A room full of balls with different ways to shoot them= Heaven for Eli and Noah.


Besides our time at Lotte world, we pretty much stayed near Eug's mom's place in Bundang, hanging out with family, visiting parks and doing our usual stuff: playing, reading, sometimes working.

My mom-in-law's place, where we've tried to just have a normal schedule as much as possible, which evidently includes pretending to sleep in a cupboard. 
We get to see many different parks, and though they're all very similar, to the kids it's like a whole new world to explore every time we arrive somewhere (very slightly) different.
Sculpture park, where Noah and Eli climbed on a few sculptures, and a lot of burial mounds.
Seoul forest- big and full of millions of school groups (except in this picture). In the background are the 2 largest apartment buildings in Seoul, where the rich and famous apparently live.


Playing with school groups


Eli got a lego airplane with pizza. To be fair, it was a very expensive pizza.
For Eli, anything that has both an engine (theoretically) and eyes is worthy of attention.
Eli has spent a lot of time on my back. Our first trip without a stroller, and the problem is less one of stamina and more about safety in super busy streets, with a little boy who thinks that he can face down a car and win.
Book theme park at Yuldong park. Loud classical music in an empty amphitheater, with the kids' footsteps amplified by the stones.



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Korea brings up a lot of insecurities for me, and this year was no different. The slice of Korean life that I'm exposed to is centered a lot on convenience, which involves a lot of consumption, often conspicuous and frantic. This seems to be more or less the opposite of our apparent quest for total inconvenience (with some reasoning and hopes behind it, but still), and previously I took this contrast to be some kind of aggressive threat to our lifestyle, and to sustainability. This visit it wasn't as important to make a decision on the roots of Korean society (and I realized how much judging I do), and we were grateful for very generous family members, great infrastructure, and feeling safe walking in the street, among many other things.

I think this change in perspective might reflect my current approach to our hopes and dreams. I feel tremendously grateful for what is ahead of us- having land to grow stuff, building a really small house, meaningful work, home/unschooling, trying to make sense of the world and our place in it, listening to God and other people. I feel as though we're stepping towards really good things.

At the same time, it is good to travel and see that our kids are just kids with strengths and weaknesses, and our parenting- for all it's idealism and striving- is similarly just a mix of life experiences, limited perspective, strengths and weaknesses. It's obvious that our unusual lifestyle (as compared to our peers) hasn't given us a special edge on joy- when we have a sense of joy, it's from somewhere much more powerful. My experience of Korea is also improved by age: I am also, gradually, no longer the youngest adult in a room, and this also provides a healthy dose of realism. I'm in my thirties! We do some work stuff! We have kids and responsibilities! Sometimes it works! Sometimes all we get is a smelly case of self-righteousness. There is something to be said for embracing mediocrity to the extent it affirms some of our common human experience. This trip, the daily decisions with extended family over what to eat (meat? not? takeout?), wear (my mom-in-law's clothes, or in Eug's case my brother-in-law's), or talk about, and whether to buy stuff or not, did not loom as large as previously. It was a relief.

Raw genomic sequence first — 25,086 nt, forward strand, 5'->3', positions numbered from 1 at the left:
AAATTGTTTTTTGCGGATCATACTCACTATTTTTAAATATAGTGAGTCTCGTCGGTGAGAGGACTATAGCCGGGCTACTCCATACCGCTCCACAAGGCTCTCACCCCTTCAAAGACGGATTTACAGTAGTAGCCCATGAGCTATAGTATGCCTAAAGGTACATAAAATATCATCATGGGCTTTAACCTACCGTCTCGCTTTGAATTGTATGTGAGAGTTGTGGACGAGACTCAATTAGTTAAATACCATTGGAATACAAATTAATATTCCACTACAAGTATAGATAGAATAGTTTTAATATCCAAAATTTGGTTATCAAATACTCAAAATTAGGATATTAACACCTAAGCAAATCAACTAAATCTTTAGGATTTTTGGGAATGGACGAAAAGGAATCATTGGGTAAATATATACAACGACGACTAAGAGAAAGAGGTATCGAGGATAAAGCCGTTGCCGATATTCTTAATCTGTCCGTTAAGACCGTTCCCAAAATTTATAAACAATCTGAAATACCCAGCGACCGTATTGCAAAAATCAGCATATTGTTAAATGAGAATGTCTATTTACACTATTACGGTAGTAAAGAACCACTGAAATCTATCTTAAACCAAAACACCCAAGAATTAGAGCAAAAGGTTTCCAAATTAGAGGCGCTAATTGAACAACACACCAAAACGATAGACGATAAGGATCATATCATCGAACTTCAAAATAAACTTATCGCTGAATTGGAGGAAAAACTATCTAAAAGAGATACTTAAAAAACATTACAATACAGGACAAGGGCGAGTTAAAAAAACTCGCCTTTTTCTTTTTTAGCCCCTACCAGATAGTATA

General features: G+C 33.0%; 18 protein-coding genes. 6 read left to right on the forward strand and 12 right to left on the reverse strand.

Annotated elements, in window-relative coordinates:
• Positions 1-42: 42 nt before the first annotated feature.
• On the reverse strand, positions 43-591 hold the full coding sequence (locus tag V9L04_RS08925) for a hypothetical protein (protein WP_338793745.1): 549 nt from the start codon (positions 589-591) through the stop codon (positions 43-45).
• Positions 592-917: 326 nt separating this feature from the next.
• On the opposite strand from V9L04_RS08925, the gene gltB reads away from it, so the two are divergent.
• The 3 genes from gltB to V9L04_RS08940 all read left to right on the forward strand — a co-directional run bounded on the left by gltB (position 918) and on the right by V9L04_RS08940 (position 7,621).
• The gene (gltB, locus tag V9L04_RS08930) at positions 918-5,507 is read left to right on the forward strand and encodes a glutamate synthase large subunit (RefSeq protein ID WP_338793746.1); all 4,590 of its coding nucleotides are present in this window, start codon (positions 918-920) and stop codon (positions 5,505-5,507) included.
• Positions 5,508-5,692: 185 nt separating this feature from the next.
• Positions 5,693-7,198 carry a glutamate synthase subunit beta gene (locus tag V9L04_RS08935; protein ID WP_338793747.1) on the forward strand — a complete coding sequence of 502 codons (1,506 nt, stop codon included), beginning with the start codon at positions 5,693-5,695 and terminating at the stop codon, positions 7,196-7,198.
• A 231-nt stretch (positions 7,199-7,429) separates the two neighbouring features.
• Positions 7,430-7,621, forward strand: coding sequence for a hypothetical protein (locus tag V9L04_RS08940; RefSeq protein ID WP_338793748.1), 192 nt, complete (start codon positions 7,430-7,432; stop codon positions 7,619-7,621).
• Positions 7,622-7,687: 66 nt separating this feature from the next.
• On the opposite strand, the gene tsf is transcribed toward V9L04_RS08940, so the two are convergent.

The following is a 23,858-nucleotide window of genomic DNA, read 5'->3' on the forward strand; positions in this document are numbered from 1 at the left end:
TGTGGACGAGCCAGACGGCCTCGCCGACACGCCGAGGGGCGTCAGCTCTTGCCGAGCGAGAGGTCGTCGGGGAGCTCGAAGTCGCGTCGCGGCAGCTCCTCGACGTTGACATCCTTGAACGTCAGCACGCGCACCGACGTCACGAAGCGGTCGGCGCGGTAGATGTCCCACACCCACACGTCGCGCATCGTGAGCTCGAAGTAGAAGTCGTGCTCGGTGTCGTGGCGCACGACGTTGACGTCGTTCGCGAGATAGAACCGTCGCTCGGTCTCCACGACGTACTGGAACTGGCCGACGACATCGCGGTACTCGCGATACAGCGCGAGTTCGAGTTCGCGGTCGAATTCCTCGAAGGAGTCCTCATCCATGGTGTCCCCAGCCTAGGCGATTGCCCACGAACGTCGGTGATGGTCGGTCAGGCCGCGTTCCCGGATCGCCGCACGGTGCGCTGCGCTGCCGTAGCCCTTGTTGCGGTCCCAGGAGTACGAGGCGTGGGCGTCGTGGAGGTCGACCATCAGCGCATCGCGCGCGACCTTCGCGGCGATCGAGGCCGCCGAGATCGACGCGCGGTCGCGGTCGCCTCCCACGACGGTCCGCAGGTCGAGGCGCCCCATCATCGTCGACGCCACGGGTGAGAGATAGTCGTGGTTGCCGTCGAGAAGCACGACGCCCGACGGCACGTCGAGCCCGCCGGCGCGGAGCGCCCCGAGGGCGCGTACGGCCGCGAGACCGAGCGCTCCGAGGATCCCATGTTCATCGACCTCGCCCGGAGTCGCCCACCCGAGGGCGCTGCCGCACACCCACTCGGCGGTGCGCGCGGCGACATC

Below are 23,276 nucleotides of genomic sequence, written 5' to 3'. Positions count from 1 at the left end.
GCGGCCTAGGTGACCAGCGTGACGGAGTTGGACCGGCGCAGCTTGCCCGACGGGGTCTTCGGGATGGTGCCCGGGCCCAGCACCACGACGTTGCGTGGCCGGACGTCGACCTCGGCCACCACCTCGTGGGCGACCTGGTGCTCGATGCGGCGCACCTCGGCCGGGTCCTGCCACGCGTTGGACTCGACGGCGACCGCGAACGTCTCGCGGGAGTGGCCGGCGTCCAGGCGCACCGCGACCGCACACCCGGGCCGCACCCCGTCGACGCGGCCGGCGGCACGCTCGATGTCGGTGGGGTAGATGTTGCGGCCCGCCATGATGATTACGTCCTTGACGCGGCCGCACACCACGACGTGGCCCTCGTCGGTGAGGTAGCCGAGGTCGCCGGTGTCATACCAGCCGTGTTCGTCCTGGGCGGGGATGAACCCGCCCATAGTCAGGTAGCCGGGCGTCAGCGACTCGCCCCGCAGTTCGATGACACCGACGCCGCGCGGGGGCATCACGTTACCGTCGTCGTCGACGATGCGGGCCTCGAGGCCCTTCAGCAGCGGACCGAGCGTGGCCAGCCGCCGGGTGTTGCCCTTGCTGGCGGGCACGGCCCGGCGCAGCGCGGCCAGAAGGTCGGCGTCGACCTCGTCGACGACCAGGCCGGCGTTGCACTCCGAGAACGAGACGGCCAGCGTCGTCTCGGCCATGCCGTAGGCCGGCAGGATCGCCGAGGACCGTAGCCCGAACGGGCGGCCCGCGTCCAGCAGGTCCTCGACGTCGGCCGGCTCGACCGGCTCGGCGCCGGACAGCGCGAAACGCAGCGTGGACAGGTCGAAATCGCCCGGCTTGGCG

All to say, it will be good to be home but I'm so grateful that we're figuring out this multi-continent family stuff as best we can.


Thursday, September 11, 2014

Spring on a bike

I know this is about the mountain, but for me it was about the fact that I showed the world my legs for the first time since puberty. Not only did the world not implode, it didn't even notice.
For so many reasons, I am excited for summer. Or that winter is over. For one, my dissertation is no longer hanging over me (it's too early to celebrate, but it is out of my hands at least!). For another, we are getting out more, and there is nowhere I am happier than the beach.

It also means that we made it through our first winter without a car. Looking back on the past year or so of biking, I am surprised by how much I have changed.When I am on the bike I feel how riding fundamentally shifts my perception of myself. It has affirmed my hope for myself: If there is one thing I seem to want, it is to be considered strong, by myself and others. Not just physically strong, but resilient, you know? And part of that is totally oriented around God, around the sense that I don't have to fight for myself. And another part is totally oriented around myself, where I'm totally fighting for myself and winning (see dissertation). Which is to say, a bike is probably a good vehicle for self-reflection (and narcissism).